IBM worries iPhone's Siri has loose lips
IBM does not allow the use of Siri, Apple’s new digital assistant as a part of the work environment.
This is due to the fact that Siri ships everything said to a big data center in Maiden, North Carolina. In IBM’s mind (and others as well) it is not sure that this information is not stored somewhere within this facility.
IBM CIO Jeanette Horan told MIT's Technology Review this week that her company has banned Siri outright because, according to the magazine, "The company worries that the spoken queries might be stored somewhere."
Apparently, Siri “learns” by storing and reusing previously entered information. As per the Apple iPhone Software License Agreement "When you use Siri or Dictation, the things you say will be recorded and sent to Apple in order to convert what you say into text," It goes on to say, "By using Siri or Dictation, you agree and consent to Apple's and its subsidiaries' and agents' transmission, collection, maintenance, processing, and use of this information, including your voice input and User Data, to provide and improve Siri, Dictation, and other Apple products and services."
IBM is not the only one concerned; the American Civil Liberties Union put out a warning about Siri just a couple of months ago.
The real issue here is one of privacy. If just knowing where someone is at any given time is a concern or violation of a non-disclosure agreement, then the ability to capture information that will eventually form a personal profile is a significant concern. Apple representatives go on to say that they are not concerned, "I really don't think it's something to worry about," he says. "People are already doing things on these mobile devices. Maybe Siri makes their life a little bit easier, but it's not exactly opening up a new avenue that wasn't there before."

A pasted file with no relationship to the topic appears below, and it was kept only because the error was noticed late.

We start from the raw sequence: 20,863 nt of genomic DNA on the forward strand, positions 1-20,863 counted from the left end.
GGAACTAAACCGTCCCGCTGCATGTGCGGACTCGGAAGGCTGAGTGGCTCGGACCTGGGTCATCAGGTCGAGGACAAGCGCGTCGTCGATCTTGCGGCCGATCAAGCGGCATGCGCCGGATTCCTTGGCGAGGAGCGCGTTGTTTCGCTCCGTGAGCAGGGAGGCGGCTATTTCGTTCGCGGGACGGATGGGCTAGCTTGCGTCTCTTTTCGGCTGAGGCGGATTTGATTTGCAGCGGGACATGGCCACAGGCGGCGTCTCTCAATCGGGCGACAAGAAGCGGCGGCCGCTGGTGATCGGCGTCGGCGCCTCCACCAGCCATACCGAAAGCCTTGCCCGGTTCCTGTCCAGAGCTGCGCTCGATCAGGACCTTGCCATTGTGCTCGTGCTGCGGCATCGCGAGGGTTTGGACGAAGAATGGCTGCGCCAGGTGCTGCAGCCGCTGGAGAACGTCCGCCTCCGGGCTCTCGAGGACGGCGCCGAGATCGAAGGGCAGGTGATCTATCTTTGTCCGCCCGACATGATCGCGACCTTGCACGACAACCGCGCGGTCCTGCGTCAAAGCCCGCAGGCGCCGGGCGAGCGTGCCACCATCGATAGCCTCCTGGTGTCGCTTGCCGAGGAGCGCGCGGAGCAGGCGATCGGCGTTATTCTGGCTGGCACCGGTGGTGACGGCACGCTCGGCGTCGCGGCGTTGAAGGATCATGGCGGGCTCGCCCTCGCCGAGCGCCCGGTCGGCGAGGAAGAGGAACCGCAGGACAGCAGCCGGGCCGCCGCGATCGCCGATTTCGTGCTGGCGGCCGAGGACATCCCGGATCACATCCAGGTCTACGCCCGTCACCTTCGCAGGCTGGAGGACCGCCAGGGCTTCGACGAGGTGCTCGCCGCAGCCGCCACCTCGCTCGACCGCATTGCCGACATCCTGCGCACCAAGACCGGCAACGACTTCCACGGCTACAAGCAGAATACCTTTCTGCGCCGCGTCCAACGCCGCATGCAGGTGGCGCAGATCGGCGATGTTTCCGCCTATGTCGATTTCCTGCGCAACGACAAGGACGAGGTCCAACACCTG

Other companies, like Google have related privacy concerns over how search information is stored. Google counteracted that concern by making search information anonymous (after 9 months).
When Apple first announced Siri, it became immediately evident that there are privacy and security concerns. In fact, this curator refuses to use the feature because of these concerns. This is not to say that there aren’t ways in which this information can be protected, but the article implies that the profit objective was given implicit priority over security/privacy.
While many manufacturers, service providers and advertisers are taking advantage of presence features, and there is a growing demand for personalization, there is an inherent cost and risk associated with these capabilities that should not be ignored. While it is expected that enterprises capture and protect a certain amount of personal information, the idea that a third-party has access to where an individual is at any given time as well as what they are doing, is of major concern.
Call to Action
CXO’s should be wary of rolling out any technology that can compromise enterprise and/or individual security and privacy. In fact, there are many enterprises that have banned any Android-based devices based on the concern that the android platform and its associated applications are not secure.